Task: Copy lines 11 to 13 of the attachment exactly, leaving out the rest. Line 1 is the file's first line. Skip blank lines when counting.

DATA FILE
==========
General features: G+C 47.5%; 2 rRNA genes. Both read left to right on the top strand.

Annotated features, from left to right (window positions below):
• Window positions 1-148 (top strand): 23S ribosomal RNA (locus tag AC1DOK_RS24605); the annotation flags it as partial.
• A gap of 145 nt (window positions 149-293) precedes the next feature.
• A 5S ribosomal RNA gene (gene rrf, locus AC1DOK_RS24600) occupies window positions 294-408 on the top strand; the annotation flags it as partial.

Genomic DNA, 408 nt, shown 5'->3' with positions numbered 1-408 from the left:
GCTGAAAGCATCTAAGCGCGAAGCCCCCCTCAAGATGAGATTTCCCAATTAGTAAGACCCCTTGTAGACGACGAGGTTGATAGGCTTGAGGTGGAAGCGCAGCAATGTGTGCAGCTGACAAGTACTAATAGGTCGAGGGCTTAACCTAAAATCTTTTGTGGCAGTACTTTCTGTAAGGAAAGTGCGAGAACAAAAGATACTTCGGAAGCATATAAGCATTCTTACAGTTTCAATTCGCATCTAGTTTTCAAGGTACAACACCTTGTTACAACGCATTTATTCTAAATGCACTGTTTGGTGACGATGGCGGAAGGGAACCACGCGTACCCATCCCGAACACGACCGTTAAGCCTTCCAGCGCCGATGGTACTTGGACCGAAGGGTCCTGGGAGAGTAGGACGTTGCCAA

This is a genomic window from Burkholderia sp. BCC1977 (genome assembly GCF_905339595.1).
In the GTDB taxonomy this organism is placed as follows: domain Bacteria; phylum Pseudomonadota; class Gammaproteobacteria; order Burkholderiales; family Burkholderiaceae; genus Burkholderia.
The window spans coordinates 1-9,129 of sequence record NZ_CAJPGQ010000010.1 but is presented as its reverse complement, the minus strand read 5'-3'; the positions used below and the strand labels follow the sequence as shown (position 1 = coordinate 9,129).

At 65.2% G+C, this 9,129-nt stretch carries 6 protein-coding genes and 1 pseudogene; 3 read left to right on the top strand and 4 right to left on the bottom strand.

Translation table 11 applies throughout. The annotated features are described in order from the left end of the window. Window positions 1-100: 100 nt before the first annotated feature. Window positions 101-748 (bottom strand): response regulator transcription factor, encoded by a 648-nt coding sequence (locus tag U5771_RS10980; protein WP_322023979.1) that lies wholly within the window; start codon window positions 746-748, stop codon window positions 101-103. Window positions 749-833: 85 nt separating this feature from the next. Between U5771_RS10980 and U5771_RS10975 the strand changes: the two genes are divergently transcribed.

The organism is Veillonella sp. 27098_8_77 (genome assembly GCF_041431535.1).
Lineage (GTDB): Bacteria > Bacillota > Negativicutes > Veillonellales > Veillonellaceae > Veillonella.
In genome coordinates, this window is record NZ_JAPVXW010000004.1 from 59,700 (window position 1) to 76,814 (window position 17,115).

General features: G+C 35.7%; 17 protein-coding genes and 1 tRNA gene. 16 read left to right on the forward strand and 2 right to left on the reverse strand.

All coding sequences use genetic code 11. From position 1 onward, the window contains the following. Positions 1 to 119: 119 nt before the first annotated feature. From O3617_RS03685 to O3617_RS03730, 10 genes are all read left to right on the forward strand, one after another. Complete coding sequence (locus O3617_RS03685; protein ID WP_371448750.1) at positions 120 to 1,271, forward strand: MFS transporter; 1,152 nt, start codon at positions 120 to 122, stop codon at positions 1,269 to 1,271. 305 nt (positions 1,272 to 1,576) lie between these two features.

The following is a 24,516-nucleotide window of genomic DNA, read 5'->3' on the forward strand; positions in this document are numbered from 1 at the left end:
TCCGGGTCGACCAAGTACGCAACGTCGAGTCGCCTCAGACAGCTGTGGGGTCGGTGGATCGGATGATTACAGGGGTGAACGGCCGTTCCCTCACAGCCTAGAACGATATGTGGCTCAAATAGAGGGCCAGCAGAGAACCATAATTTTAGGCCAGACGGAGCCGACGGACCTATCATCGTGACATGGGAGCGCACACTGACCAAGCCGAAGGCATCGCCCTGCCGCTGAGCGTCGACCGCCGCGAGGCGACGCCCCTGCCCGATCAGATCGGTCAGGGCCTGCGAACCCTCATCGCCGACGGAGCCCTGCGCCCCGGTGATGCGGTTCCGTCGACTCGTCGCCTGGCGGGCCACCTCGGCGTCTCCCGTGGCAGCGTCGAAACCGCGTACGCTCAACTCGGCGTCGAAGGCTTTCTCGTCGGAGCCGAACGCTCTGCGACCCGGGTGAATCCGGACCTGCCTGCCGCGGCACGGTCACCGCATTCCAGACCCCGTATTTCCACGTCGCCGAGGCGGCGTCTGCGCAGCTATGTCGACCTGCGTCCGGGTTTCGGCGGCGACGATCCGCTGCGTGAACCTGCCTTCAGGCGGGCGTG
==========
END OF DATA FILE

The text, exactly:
At 65.2% G+C, this 9,129-nt stretch carries 6 protein-coding genes and 1 pseudogene; 3 read left to right on the top strand and 4 right to left on the bottom strand.

Translation table 11 applies throughout. The annotated features are described in order from the left end of the window. Window positions 1-100: 100 nt before the first annotated feature. Window positions 101-748 (bottom strand): response regulator transcription factor, encoded by a 648-nt coding sequence (locus tag U5771_RS10980; protein WP_322023979.1) that lies wholly within the window; start codon window positions 746-748, stop codon window positions 101-103. Window positions 749-833: 85 nt separating this feature from the next. Between U5771_RS10980 and U5771_RS10975 the strand changes: the two genes are divergently transcribed.

The organism is Veillonella sp. 27098_8_77 (genome assembly GCF_041431535.1).